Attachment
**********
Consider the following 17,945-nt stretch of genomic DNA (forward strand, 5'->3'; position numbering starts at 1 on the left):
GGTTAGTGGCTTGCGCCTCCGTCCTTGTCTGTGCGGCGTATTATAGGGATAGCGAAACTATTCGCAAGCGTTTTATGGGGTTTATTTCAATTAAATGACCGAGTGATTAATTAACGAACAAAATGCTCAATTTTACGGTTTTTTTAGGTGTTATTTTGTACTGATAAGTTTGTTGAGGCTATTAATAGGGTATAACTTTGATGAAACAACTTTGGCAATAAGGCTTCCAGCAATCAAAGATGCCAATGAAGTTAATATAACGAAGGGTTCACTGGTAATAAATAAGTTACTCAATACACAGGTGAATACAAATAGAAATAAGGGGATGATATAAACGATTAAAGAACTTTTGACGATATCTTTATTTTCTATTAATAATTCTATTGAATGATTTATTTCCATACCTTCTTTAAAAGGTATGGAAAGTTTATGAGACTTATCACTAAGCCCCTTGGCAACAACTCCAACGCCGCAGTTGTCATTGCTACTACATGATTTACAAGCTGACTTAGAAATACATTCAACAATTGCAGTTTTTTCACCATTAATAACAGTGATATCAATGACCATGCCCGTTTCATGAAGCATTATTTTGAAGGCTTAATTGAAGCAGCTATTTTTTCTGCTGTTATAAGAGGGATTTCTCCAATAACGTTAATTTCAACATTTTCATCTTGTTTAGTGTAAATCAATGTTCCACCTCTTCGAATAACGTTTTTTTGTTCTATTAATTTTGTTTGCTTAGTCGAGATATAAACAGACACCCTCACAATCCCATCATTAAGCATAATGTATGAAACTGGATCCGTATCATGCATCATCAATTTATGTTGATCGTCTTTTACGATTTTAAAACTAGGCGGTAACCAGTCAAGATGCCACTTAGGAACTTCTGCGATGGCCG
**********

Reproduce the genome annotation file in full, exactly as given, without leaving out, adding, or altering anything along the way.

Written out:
Consider the following 17,945-nt stretch of genomic DNA (forward strand, 5'->3'; position numbering starts at 1 on the left):
GGTTAGTGGCTTGCGCCTCCGTCCTTGTCTGTGCGGCGTATTATAGGGATAGCGAAACTATTCGCAAGCGTTTTATGGGGTTTATTTCAATTAAATGACCGAGTGATTAATTAACGAACAAAATGCTCAATTTTACGGTTTTTTTAGGTGTTATTTTGTACTGATAAGTTTGTTGAGGCTATTAATAGGGTATAACTTTGATGAAACAACTTTGGCAATAAGGCTTCCAGCAATCAAAGATGCCAATGAAGTTAATATAACGAAGGGTTCACTGGTAATAAATAAGTTACTCAATACACAGGTGAATACAAATAGAAATAAGGGGATGATATAAACGATTAAAGAACTTTTGACGATATCTTTATTTTCTATTAATAATTCTATTGAATGATTTATTTCCATACCTTCTTTAAAAGGTATGGAAAGTTTATGAGACTTATCACTAAGCCCCTTGGCAACAACTCCAACGCCGCAGTTGTCATTGCTACTACATGATTTACAAGCTGACTTAGAAATACATTCAACAATTGCAGTTTTTTCACCATTAATAACAGTGATATCAATGACCATGCCCGTTTCATGAAGCATTATTTTGAAGGCTTAATTGAAGCAGCTATTTTTTCTGCTGTTATAAGAGGGATTTCTCCAATAACGTTAATTTCAACATTTTCATCTTGTTTAGTGTAAATCAATGTTCCACCTCTTCGAATAACGTTTTTTTGTTCTATTAATTTTGTTTGCTTAGTCGAGATATAAACAGACACCCTCACAATCCCATCATTAAGCATAATGTATGAAACTGGATCCGTATCATGCATCATCAATTTATGTTGATCGTCTTTTACGATTTTAAAACTAGGCGGTAACCAGTCAAGATGCCACTTAGGAACTTCTGCGATGGCCG